“Come here and meet Sam, my cousin about three times removed.”
As he stepped over to draw her into the room, the old man rose to his feet. Sam’s face turned red, then the color drained away, leaving him haggard and sick looking.
“Are you all right?” Martin dropped Storm's hand and strode over to the old man. “What’s wrong?”
Sam struggled to speak, but couldn't get any words out. Veins bulged in his neck. Martin feared he might have a seizure.
“Hurry, Storm. Get him some brandy.”
She dashed off, and on her return put the half full glass into Sam’s shaking hand.
“Drink this.” She patted his arm. “It will make you feel better.”
The old man’s hands trembled so much she guided the glass to his lips. He swallowed the contents in a couple of gulps and coughed and spluttered.
“This is the girl?” Sam’s mouth dropped open, a pulse convulsed in his jaw. “Oh my God, Martin. What have you done?”
“What the hell’s the matter with you?” Martin tried to hide his worry. Had the old man lost his mind?
“Would you like some more brandy?” Storm asked.
“No, no thank you. Drink has been the ruin of the Mulvaneys.”
“For God’s sake, Sam. What’s wrong?”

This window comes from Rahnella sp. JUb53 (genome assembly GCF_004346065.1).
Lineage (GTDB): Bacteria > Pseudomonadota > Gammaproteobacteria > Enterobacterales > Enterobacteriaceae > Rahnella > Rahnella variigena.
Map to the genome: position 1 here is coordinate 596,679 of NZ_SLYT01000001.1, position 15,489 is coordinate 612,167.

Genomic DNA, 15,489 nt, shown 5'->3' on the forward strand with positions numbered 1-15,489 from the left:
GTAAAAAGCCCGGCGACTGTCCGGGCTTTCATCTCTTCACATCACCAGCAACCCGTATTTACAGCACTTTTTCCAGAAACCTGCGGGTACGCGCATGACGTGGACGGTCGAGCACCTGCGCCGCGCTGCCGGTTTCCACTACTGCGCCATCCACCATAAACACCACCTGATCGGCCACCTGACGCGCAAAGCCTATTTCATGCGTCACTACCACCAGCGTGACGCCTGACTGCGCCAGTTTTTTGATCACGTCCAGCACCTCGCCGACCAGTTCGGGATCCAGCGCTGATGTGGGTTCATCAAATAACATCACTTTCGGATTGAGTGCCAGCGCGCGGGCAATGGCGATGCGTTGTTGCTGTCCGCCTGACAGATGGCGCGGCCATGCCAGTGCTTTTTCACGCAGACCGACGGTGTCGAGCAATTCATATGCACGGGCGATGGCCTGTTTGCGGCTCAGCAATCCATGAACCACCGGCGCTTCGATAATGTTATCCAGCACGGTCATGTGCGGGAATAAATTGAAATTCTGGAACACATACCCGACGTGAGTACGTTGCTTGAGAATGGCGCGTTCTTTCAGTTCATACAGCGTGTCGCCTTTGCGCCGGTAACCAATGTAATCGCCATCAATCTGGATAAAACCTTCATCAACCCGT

“Your, your, Storm is named Elizabeth,” Sam said in a harsh whisper. “Elizabeth Campbell, old Fergus’ granddaughter.”
“What!” The statement was like a mule kick to his stomach and Martin almost doubled over with shock.
“No! She can’t be,” he rasped.
“Didn’t you see the resemblance?”
“What’s the matter?” Storm asked in a panic stricken voice.
Martin ignored her distress. “You’re a Campbell,” he snarled, advancing towards her with deadly intent. “Get out of my sight.”
“But, Martin,” she pleaded, “what have I done?”
“Done?” He gritted his teeth to stop himself grabbing hold of her. “You’re the granddaughter of my mortal enemy.”
“Stop it,” Sam intervened. “Go to your room, girlie, until we sort this mess out.”
As she fled, Martin hurled a string of curses at her.
“I’ve made a whore out of Fergus Campbell’s granddaughter. Better than killing the old bastard.” He gave a harsh bark of laughter. “I heard somewhere he doted on those twins of his. I ought to grab her by the scruff of the neck, drag her to the Black Stallion and tell everyone in the public bar what a talented little harlot I turned her into.” He enjoyed the idea for a moment.
“Listen to me, son.”
“No. You listen to me. I’ve waited years for a chance to destroy old Fergus. He ruined my life. Oh, revenge will be sweet. Took a stock whip to me once, did you know that? I want that Scottish Highland pride ground into the dust. I want him to be so humiliated he’ll want to crawl off somewhere and die.”
“What about the girl? You said the gypsies abused her.”